Thursday, January 18, 2018

Insanity: Doing the same thing over and over, expecting a different result. (Albert Einstein)



France, after losing 1.7 million of their citizens in World War I, finally emerged victorious but traumatized.  They were scared to death the Germans would some day re-militarize and attack again.  To prepare for this eventuality they built a 450-mile-long, 15-mile deep series of interconnected fortifications, known as the Maginot Line, with its fixed-in-place guns pointed toward Germany.  It stopped short of the Ardennes forest as that was considered an impenetrable natural obstacle.  Their only unguarded eastern border was with Belgium, where the French planned to mass their forces if the Germans were to ever attack via that route.  They were feeling pretty secure.



While the Maginot Line looked formidable, a few enlightened military leaders of the time, among them Charles de Gaulle, thought differently.  They preferred a more mobile defense centered around tanks and airplanes.  They knew if the Germans should break through at any one point, they could react and respond quickly.  Their view did not prevail.

On May 10, 1940 France's worst fear came true, in spades.  The Germans attacked, but not directly toward the Maginot Line, which the French were prepared for, or through Belgium, where the French had troops poised to defend, but through the supposedly natural barrier of the Ardennes forest.  The Germans punched through, then swung north to outflank the French and British Expeditionary Force (did you see the movie Dunkirk?), and south where they came in BEHIND the Maginot Line with its immovable guns pointed in the wrong direction.  Game, set, match.  The French defenses folded like a card table.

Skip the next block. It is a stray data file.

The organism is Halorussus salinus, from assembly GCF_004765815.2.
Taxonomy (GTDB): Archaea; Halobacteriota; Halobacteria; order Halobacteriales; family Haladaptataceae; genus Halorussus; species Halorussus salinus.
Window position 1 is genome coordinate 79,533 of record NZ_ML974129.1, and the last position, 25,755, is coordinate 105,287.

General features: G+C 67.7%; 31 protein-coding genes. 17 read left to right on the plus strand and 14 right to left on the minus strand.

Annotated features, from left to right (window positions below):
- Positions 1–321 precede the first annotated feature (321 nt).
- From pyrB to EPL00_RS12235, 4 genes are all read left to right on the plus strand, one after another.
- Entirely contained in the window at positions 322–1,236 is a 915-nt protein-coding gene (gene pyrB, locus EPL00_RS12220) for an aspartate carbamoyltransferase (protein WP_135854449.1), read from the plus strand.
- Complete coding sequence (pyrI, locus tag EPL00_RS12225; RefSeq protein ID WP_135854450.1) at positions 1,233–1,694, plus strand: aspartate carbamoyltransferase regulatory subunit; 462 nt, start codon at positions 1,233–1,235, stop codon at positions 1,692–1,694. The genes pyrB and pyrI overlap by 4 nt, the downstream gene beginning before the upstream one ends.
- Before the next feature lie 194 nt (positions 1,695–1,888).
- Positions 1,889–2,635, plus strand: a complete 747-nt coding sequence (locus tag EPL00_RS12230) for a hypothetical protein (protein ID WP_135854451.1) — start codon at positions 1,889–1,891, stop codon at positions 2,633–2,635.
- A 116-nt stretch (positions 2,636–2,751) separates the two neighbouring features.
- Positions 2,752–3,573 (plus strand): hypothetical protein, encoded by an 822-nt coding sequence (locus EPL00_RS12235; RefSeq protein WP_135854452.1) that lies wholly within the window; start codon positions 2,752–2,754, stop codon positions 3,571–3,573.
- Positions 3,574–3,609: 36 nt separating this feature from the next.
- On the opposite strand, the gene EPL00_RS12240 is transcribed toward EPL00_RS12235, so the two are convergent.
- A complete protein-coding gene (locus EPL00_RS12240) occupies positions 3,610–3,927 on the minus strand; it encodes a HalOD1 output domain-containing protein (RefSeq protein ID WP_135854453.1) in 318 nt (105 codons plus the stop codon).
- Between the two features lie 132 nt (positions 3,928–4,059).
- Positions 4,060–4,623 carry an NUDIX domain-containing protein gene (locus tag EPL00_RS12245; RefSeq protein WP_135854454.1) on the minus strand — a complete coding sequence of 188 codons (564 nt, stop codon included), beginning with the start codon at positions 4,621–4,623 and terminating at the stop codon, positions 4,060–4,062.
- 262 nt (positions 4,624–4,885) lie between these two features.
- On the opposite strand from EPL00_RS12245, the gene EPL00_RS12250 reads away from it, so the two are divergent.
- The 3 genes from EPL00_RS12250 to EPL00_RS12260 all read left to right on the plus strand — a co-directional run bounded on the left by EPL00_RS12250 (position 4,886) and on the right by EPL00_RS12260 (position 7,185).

Fast forward 78 years and now it's the United States concerned about its southern border, and rightly so.  Drug smugglers, gun runners, human traffickers, and others have their eyes on us.  They want in.  The border security system we have now is only marginally effective.  Those who say we need something more are completely correct.  But as history should have taught us, those who say we need a massive, enormously expensive, fixed-in-place structure are completely wrong.

The Maginot Line didn't work for the French in 1940, and a Trump Wall won't work for the US in 2018.  What we need is security that is maneuverable, strong, and fast reacting.  Imagine, for example, a sizeable fleet of small manned patrol aircraft, and many more drones than we have now, too, backed up with the ability to very rapidly bring in overwhelming manpower anywhere along our border to deal with any intruders.  

Our adversaries are smart.  State-of-the-art security measures that might work today will likely prove to be laughable just a few years from now. That's how fast technology is changing.  The Maginot Line became a metaphor for expensive efforts that offer a false sense of security.  Let's not make that same mistake all over again with a tall, low-tech wall.  Let's be smart for once.

S


Monday, January 15, 2018

And the beat goes on....


Before I ever heard the term "sociology" I was fascinated by the subject.  Why did our society develop the way it did?  Why do we live the way we do?

Sometimes we're too close to the forest to see the trees.  Things are changing dramatically before our eyes, but I sometimes think we're too busy to truly recognize how revolutionary this change has been.  Here's what I've seen in just my 67 years walking upright:

My family did their weekly grocery shopping at Wyatt's.  When we went out for dinner (which was often in my house) we usually went to Plaza Cafeteria or Harris Restaurant or CreMel's.  To get our prescriptions filled we went to Payne's Drug Store, which was just a block away from our other local pharmacy, McKnights.  Our theater was the Plaza in downtown Garland.

For a good hamburger we went to Scott's Cafe.  (I was named after the Scott family.  It must have been a damn fine hamburger!)  Payne's Drug Store's soda fountain was our go-to place for ice cream, too.  Our sporting goods store was on Garland Road near Duck Creek (I can't remember its name).  We bought furniture from Rick's Furniture, and appliances from Hollingshead's.  We bought cars from Ken Pruitt Buick, R O Evans Pontiac, Freeman Oldsmobile, or Jackson's Chevrolet.  Mr Thedford was our mechanic.